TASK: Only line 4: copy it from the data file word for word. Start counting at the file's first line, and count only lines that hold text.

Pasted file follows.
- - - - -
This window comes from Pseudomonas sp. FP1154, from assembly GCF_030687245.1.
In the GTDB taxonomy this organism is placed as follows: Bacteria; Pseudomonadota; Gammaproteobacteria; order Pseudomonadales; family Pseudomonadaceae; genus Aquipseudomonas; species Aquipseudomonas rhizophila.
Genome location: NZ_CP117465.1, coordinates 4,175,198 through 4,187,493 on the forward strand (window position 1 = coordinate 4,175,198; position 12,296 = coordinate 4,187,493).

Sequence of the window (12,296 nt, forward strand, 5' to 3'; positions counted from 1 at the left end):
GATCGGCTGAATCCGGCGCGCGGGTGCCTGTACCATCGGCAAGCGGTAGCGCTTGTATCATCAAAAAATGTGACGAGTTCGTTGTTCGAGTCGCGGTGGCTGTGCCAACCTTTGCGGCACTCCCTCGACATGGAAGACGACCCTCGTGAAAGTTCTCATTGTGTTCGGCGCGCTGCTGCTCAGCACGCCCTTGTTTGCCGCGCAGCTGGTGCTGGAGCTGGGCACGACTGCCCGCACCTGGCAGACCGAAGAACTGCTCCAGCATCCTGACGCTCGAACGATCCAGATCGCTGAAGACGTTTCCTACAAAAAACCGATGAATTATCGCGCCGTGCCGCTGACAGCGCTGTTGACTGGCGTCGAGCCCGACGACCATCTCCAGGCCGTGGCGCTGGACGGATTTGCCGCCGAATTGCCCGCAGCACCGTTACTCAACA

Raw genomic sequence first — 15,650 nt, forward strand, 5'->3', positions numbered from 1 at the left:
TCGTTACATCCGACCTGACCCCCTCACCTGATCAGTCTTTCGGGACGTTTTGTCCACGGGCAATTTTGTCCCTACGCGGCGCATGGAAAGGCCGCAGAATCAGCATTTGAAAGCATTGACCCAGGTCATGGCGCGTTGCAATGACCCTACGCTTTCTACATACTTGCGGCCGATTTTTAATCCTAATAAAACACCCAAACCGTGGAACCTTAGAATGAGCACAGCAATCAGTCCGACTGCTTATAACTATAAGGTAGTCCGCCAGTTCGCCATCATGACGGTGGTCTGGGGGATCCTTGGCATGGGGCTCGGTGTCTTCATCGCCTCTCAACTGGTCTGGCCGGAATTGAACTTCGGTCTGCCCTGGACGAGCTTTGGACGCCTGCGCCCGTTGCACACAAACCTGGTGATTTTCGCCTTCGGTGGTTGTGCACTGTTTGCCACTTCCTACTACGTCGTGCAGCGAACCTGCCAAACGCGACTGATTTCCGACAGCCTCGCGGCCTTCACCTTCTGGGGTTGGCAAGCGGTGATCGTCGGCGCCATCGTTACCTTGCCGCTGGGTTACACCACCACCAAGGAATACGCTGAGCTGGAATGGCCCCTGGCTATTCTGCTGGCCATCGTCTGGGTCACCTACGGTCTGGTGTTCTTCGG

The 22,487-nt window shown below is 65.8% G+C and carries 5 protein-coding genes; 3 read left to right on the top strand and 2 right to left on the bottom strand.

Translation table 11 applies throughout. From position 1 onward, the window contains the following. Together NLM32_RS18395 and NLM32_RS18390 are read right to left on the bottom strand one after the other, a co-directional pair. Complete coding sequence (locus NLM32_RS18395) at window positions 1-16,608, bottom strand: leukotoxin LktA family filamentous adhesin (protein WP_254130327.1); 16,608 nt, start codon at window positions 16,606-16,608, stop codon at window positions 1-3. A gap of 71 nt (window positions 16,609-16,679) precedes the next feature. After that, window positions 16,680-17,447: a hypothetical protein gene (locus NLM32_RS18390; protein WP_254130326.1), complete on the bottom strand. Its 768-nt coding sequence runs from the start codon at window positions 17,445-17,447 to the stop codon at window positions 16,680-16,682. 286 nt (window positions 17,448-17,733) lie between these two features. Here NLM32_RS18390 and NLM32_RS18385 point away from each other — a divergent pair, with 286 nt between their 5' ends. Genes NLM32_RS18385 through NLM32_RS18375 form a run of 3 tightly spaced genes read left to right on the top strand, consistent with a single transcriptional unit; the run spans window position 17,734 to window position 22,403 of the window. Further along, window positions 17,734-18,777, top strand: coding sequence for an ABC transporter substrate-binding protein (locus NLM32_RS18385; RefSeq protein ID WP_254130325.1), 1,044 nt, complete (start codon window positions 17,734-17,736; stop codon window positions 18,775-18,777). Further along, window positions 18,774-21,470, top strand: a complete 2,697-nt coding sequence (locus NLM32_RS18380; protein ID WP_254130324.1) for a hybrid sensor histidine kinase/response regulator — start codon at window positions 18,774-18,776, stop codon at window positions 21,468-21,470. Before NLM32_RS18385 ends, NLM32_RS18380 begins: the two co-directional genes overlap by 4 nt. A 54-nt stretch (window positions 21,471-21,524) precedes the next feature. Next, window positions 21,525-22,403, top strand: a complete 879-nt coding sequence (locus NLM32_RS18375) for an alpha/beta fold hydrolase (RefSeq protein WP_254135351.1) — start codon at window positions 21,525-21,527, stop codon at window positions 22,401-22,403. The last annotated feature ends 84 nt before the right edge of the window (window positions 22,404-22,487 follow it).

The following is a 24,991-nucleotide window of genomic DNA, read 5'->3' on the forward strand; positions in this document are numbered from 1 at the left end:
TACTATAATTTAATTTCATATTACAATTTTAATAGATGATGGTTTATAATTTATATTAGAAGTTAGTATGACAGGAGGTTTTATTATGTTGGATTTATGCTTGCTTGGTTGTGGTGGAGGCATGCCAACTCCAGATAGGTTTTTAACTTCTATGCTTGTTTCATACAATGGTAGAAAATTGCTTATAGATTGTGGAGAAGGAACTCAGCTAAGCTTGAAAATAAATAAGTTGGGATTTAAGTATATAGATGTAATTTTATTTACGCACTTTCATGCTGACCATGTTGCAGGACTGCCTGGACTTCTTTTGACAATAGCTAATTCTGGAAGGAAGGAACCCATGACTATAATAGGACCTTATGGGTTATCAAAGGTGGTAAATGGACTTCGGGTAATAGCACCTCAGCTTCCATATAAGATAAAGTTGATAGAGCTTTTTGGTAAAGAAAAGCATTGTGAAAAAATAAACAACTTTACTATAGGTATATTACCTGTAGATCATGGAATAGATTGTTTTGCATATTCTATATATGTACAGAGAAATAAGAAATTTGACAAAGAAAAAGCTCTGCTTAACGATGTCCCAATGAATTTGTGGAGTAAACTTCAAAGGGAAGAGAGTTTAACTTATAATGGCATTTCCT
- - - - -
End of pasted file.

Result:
Sequence of the window (12,296 nt, forward strand, 5' to 3'; positions counted from 1 at the left end):